How Much Critique Is Normal?

I gave a talk at Colorado State University yesterday titled “Maps That Show Off: Communicating Our Work Through Cartography.” Part of my talk focused on the importance of incorporating critique into your map design process.

During the question/answer session Amy asked me how typical it is to get critique from my clients. I told her that it is fairly common – especially to get critiqued on things like color, which everyone seems to have an opinion on. I’d like to elaborate on this just a little bit.

First off, every client is different. I’ve had some clients who give me free reign and rarely have comments over things like color or other design aspects – though they might want an underlying data layer changed, they won’t get involved with the design. These people may figure that they’ve hired a professional to do this, so why spend their valuable time changing things?

Other people like to have more involvement. For those people it might be nice to offer several solutions at the end to choose from. Usually, though, my solution is to involve these people with design decisions from the beginning. For example, if I am having some trouble putting all the elements onto one map while maintaining readability, I might mention that this is something I’m working on. This allows them to be a part of the overall process, see where the end product came from, etc.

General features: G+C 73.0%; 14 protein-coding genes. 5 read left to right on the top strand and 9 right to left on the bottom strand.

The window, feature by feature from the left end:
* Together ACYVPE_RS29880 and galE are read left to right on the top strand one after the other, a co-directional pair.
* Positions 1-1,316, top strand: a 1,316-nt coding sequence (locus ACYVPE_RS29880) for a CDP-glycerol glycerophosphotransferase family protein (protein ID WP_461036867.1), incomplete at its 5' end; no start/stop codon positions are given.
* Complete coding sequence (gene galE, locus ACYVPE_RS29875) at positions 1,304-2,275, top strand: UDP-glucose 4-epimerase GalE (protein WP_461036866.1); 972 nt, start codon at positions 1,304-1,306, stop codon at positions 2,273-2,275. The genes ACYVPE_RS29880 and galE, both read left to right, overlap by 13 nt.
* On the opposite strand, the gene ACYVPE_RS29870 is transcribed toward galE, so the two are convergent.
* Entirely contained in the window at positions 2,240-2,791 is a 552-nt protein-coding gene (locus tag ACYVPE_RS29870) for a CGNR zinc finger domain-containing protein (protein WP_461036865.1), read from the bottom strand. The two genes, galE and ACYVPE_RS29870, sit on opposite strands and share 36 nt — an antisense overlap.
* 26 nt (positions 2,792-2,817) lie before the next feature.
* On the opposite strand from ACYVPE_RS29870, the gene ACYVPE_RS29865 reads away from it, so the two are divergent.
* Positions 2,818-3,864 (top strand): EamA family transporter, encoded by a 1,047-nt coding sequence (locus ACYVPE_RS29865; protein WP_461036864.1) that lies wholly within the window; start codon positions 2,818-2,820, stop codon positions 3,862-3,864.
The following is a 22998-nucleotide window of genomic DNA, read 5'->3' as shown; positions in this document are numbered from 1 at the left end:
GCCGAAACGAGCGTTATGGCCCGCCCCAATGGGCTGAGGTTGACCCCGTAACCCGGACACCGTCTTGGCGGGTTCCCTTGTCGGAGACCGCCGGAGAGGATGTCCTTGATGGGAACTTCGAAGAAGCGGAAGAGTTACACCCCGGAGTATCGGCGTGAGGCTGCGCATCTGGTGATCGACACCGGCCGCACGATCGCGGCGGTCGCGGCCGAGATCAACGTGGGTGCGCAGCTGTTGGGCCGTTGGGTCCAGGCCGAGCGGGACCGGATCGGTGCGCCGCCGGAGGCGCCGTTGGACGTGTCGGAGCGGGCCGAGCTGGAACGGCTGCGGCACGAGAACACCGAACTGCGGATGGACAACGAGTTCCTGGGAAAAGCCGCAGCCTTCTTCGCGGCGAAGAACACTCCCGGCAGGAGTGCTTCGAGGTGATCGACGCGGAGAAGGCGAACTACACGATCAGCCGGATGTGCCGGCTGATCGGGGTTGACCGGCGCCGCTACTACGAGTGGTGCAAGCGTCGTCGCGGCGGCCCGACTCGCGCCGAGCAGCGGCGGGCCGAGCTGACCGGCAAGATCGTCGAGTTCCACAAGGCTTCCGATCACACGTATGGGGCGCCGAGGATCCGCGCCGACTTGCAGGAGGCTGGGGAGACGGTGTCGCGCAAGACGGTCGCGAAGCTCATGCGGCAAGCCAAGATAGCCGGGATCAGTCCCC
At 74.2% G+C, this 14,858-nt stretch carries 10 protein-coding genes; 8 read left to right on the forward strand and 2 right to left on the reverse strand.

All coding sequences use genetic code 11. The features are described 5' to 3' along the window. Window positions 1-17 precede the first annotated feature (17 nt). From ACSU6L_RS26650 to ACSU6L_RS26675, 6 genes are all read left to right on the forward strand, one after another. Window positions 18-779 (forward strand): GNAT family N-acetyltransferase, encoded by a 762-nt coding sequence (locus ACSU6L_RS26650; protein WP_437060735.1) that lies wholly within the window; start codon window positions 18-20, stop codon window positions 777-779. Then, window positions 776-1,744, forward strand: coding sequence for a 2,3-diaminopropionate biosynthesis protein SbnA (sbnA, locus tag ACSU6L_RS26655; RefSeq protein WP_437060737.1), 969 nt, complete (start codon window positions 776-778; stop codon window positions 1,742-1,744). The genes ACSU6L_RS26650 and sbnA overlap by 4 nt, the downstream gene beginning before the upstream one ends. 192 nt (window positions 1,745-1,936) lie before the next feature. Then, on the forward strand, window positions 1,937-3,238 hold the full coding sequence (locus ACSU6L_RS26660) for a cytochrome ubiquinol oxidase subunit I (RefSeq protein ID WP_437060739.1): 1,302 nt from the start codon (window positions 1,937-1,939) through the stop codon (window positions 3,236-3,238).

I am fortunate to have some very long term clients. With long-terms clients there might be a project where they want more involvement in the look/feel of a map while on other projects they simply delegate the whole thing to me. It really depends on their outcome expectations and time availability.

In general, I very much encourage feedback from anyone I’ve designed a map for (and from clients for whom I’m doing analysis – which is, after all, the main focus of my firm).

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